The Opposite of Mine is Ours

The Opposite of Mine is Ours

Think about the last time you were forced to give away something, something you wanted to keep. Perhaps it was “court-ordered,” considered mandatory, or just a social obligation. It was probably time, money, or comfort you gave, but it could have been anything you cared about (even a little).

Now think about how you became emotionally connected to that situation.

The circumstances may have been unjust, unethical, or simply uncomfortable, but my guess is that you had a strong feeling and possibly even responded with legal action, a strongly worded letter, or one of your most articulate rants.

At that point you became part of the issue, the story, or the solution. You empathized or commiserated with those on your side of the argument, so at a minimum, you bonded with another human. That’s healthy.

Giving something of value connects you to…. something.

Here’s the thing: the world is lousy with injustices, disasters, and otherwise unlivable circumstances for people who you may or may not know personally. Even worse than my trip to the Chicago impound lot last week, that surcharge on your concert ticket, and the two minutes you’ll never get back after letting that woman with three small children skip ahead of you in line at the grocery store. Like, life-and-death worse.

Fortunately, a lot of people have worked hard to build a bridge between you and I and those injustices. Organizations and individuals have decided to make their lives about the lives of others, and that’s really beautiful and sort of mind-blowing. It probably wasn’t even mandatory.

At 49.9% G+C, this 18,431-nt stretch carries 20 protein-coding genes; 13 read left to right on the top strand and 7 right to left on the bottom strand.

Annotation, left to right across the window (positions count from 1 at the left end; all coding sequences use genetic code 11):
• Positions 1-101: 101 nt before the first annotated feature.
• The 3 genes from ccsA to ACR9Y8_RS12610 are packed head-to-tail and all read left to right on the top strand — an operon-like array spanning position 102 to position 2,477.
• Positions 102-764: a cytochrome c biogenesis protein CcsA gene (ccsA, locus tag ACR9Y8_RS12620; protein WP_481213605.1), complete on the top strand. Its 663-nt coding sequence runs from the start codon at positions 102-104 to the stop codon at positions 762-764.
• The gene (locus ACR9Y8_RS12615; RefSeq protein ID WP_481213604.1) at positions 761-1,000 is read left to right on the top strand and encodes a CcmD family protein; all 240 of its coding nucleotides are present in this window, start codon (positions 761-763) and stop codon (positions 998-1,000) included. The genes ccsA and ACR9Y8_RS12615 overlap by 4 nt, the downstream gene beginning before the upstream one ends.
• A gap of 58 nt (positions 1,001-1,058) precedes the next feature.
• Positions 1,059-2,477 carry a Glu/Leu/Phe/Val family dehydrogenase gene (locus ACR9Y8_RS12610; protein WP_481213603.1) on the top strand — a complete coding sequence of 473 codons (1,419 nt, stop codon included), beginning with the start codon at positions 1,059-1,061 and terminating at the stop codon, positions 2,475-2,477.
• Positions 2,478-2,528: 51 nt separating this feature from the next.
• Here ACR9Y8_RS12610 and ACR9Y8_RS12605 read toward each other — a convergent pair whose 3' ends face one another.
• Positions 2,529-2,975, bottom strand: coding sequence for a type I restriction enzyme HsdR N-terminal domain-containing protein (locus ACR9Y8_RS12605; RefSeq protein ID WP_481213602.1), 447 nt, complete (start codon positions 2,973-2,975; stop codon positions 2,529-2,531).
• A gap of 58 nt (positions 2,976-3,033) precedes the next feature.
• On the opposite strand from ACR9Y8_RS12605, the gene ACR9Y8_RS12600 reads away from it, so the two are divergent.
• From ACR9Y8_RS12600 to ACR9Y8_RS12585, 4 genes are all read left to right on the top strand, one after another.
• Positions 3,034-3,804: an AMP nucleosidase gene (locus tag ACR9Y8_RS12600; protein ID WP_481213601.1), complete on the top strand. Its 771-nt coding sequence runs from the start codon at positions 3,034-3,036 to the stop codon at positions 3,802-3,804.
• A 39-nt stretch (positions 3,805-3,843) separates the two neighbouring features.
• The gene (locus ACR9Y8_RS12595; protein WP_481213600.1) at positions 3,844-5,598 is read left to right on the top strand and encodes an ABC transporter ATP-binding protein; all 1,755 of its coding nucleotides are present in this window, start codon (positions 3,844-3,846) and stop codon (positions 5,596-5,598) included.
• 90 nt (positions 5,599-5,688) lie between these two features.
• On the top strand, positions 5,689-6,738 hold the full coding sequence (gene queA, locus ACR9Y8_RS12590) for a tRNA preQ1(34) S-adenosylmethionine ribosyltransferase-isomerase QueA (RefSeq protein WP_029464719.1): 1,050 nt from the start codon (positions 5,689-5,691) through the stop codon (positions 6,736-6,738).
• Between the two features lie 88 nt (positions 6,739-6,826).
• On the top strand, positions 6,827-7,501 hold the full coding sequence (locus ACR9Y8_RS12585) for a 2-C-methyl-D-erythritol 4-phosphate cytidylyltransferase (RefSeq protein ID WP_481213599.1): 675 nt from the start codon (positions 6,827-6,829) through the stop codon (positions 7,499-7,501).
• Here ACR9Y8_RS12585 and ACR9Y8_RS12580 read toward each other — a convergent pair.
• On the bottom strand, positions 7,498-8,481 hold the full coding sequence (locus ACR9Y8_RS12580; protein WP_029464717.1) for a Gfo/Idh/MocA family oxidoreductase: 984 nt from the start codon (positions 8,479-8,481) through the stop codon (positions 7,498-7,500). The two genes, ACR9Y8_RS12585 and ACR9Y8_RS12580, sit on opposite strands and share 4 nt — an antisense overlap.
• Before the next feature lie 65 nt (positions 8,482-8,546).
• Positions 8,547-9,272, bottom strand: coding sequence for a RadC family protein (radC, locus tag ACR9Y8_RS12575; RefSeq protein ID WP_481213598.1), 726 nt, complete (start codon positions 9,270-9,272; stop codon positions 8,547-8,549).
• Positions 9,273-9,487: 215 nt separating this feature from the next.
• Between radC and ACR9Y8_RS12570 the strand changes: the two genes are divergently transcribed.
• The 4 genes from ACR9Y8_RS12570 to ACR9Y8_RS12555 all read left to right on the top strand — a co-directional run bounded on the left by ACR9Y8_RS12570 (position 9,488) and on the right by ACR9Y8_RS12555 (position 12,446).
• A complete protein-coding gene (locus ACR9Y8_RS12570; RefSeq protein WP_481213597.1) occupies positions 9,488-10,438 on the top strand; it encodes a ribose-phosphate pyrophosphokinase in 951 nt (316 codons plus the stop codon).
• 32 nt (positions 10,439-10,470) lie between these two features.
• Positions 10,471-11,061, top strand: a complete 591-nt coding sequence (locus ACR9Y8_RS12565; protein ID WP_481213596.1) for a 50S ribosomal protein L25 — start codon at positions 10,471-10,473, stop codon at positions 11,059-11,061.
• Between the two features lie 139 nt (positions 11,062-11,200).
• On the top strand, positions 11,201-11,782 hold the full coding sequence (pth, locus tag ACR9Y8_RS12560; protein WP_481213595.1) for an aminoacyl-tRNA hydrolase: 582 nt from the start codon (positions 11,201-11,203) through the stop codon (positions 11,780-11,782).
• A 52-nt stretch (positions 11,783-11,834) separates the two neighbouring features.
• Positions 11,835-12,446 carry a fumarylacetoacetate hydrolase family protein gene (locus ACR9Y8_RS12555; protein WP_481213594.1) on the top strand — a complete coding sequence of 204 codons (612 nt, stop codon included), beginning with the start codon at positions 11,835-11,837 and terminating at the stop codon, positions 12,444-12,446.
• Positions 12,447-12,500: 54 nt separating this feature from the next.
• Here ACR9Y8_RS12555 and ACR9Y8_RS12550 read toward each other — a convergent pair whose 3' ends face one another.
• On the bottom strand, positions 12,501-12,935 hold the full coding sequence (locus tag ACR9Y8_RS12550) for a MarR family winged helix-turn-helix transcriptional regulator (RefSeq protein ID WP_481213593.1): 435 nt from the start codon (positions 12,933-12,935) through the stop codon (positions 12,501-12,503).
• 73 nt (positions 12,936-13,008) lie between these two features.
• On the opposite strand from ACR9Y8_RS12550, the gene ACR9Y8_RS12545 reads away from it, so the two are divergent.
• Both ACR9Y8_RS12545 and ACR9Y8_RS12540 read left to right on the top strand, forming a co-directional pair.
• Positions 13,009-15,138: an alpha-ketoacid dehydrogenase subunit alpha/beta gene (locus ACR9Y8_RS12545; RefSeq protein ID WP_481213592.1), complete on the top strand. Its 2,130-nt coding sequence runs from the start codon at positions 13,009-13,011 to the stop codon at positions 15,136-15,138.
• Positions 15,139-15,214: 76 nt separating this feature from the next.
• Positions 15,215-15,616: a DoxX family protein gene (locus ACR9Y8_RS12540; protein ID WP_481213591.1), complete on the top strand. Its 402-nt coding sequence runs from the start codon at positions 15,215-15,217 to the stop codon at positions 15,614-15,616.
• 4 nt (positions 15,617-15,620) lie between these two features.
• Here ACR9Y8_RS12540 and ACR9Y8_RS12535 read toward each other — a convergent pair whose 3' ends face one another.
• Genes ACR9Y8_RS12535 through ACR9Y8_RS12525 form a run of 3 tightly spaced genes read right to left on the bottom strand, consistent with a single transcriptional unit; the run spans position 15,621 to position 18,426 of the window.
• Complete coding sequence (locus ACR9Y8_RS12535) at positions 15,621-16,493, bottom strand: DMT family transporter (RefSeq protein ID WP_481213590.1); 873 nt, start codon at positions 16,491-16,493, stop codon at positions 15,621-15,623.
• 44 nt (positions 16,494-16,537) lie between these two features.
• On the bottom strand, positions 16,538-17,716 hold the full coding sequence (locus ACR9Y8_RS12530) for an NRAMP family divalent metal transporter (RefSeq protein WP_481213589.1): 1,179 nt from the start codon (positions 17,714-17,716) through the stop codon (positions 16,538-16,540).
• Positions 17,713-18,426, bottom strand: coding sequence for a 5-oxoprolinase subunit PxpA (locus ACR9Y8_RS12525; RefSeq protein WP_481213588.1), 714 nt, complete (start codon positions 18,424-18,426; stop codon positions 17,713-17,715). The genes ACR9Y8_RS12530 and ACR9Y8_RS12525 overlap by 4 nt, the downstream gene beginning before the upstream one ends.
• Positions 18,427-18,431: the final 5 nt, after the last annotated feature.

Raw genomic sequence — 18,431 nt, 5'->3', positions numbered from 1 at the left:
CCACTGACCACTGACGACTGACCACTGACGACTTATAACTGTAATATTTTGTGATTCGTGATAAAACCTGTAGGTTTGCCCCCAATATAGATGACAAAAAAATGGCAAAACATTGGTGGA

So now you and I have a choice to make about whether we use our time and money on ourselves to preserve stories like “The Perfect Order of My Things” or “How to Stop Receiving Mail from the Hungry People.”

Or we can choose to intentionally engage in the story of humanity winning.

You can have all the money, all the things, and all the discretionary time, but someone will always force you to do something unpleasant, something undesirable, to sacrifice yourself for a less-than-worthy cause. It's inescapable in this life.

But what if we shifted our posture to one of sharing for the common good, sacrificing to improve the circumstances of others, becoming part of the stories that make life better for all of humanity? What would it look like to show that I realize my stuff was never really mine to begin with, and I'm ok with that?

What if the opposite of “mine” is “ours,” and that’s really the point of us being here at all?

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I have a lot of friends who have worked hard so we can all take baby steps in this direction – at Workshop we have members who work with wonderful organizations like Seer OutfittersKyle Korver Foundation, and World Vision. Some of my friends started an organization called Venture Expeditions, which leads people into all sorts of amazing adventures for good.

One of those adventures is a program called Hope for Dinner, which encourages people like you and me to choose to eat just rice and beans for dinner for a period of time and donate whatever money we would have otherwise spent on dinner to Venture’s refugee feeding program. $1 = 10 meals for refugees, which is truly amazing and a testament to the hard work and care many great people have shared to make this possible.

There are plenty of simple ways to share something of yours with the world. I’m trying to pry my fingers off the things I think make me something. It’s harder than I’d like to believe, but opening up to a posture of sharing stuff, sharing time, sharing meals, and simply sharing myself just feels right. And the practical results speak for themselves.

 

My identity is our identity, and the sooner each of us figures that out, the better for us all.

 

Ben Skoda, Workshop Co-founder